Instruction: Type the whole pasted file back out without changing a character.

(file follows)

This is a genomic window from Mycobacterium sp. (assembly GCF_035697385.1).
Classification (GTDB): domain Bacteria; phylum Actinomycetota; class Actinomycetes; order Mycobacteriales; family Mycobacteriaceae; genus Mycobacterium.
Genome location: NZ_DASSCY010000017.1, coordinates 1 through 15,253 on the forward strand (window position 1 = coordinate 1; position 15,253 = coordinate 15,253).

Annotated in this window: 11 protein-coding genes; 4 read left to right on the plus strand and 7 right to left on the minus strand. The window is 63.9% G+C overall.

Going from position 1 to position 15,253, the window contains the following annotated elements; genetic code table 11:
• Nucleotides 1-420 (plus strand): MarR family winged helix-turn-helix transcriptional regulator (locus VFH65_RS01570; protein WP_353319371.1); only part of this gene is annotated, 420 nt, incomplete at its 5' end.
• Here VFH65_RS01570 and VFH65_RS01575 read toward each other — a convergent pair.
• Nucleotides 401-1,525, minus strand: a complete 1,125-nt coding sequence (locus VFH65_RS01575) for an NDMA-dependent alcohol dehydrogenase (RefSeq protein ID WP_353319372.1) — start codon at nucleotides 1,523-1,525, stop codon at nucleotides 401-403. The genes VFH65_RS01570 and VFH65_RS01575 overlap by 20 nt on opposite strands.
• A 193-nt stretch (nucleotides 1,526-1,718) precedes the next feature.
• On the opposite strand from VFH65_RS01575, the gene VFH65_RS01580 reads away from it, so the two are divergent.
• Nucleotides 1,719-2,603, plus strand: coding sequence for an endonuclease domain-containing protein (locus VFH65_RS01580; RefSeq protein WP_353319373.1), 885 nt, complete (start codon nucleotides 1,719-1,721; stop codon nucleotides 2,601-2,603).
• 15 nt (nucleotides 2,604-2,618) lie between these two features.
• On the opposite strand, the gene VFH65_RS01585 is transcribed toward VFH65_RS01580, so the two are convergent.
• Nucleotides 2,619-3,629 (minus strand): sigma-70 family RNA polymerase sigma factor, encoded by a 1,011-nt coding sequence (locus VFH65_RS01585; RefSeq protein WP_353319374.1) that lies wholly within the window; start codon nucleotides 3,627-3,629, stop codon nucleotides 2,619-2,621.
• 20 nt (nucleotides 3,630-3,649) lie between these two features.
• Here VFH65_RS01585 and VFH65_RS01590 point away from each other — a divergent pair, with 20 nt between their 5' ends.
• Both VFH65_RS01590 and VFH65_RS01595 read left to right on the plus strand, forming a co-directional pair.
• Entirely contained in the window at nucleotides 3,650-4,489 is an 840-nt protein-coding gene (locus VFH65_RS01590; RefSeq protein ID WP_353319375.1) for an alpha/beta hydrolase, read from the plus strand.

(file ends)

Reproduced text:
This is a genomic window from Mycobacterium sp. (assembly GCF_035697385.1).
Classification (GTDB): domain Bacteria; phylum Actinomycetota; class Actinomycetes; order Mycobacteriales; family Mycobacteriaceae; genus Mycobacterium.
Genome location: NZ_DASSCY010000017.1, coordinates 1 through 15,253 on the forward strand (window position 1 = coordinate 1; position 15,253 = coordinate 15,253).

Annotated in this window: 11 protein-coding genes; 4 read left to right on the plus strand and 7 right to left on the minus strand. The window is 63.9% G+C overall.

Going from position 1 to position 15,253, the window contains the following annotated elements; genetic code table 11:
• Nucleotides 1-420 (plus strand): MarR family winged helix-turn-helix transcriptional regulator (locus VFH65_RS01570; protein WP_353319371.1); only part of this gene is annotated, 420 nt, incomplete at its 5' end.
• Here VFH65_RS01570 and VFH65_RS01575 read toward each other — a convergent pair.
• Nucleotides 401-1,525, minus strand: a complete 1,125-nt coding sequence (locus VFH65_RS01575) for an NDMA-dependent alcohol dehydrogenase (RefSeq protein ID WP_353319372.1) — start codon at nucleotides 1,523-1,525, stop codon at nucleotides 401-403. The genes VFH65_RS01570 and VFH65_RS01575 overlap by 20 nt on opposite strands.
• A 193-nt stretch (nucleotides 1,526-1,718) precedes the next feature.
• On the opposite strand from VFH65_RS01575, the gene VFH65_RS01580 reads away from it, so the two are divergent.
• Nucleotides 1,719-2,603, plus strand: coding sequence for an endonuclease domain-containing protein (locus VFH65_RS01580; RefSeq protein WP_353319373.1), 885 nt, complete (start codon nucleotides 1,719-1,721; stop codon nucleotides 2,601-2,603).
• 15 nt (nucleotides 2,604-2,618) lie between these two features.
• On the opposite strand, the gene VFH65_RS01585 is transcribed toward VFH65_RS01580, so the two are convergent.
• Nucleotides 2,619-3,629 (minus strand): sigma-70 family RNA polymerase sigma factor, encoded by a 1,011-nt coding sequence (locus VFH65_RS01585; RefSeq protein WP_353319374.1) that lies wholly within the window; start codon nucleotides 3,627-3,629, stop codon nucleotides 2,619-2,621.
• 20 nt (nucleotides 3,630-3,649) lie between these two features.
• Here VFH65_RS01585 and VFH65_RS01590 point away from each other — a divergent pair, with 20 nt between their 5' ends.
• Both VFH65_RS01590 and VFH65_RS01595 read left to right on the plus strand, forming a co-directional pair.
• Entirely contained in the window at nucleotides 3,650-4,489 is an 840-nt protein-coding gene (locus VFH65_RS01590; RefSeq protein ID WP_353319375.1) for an alpha/beta hydrolase, read from the plus strand.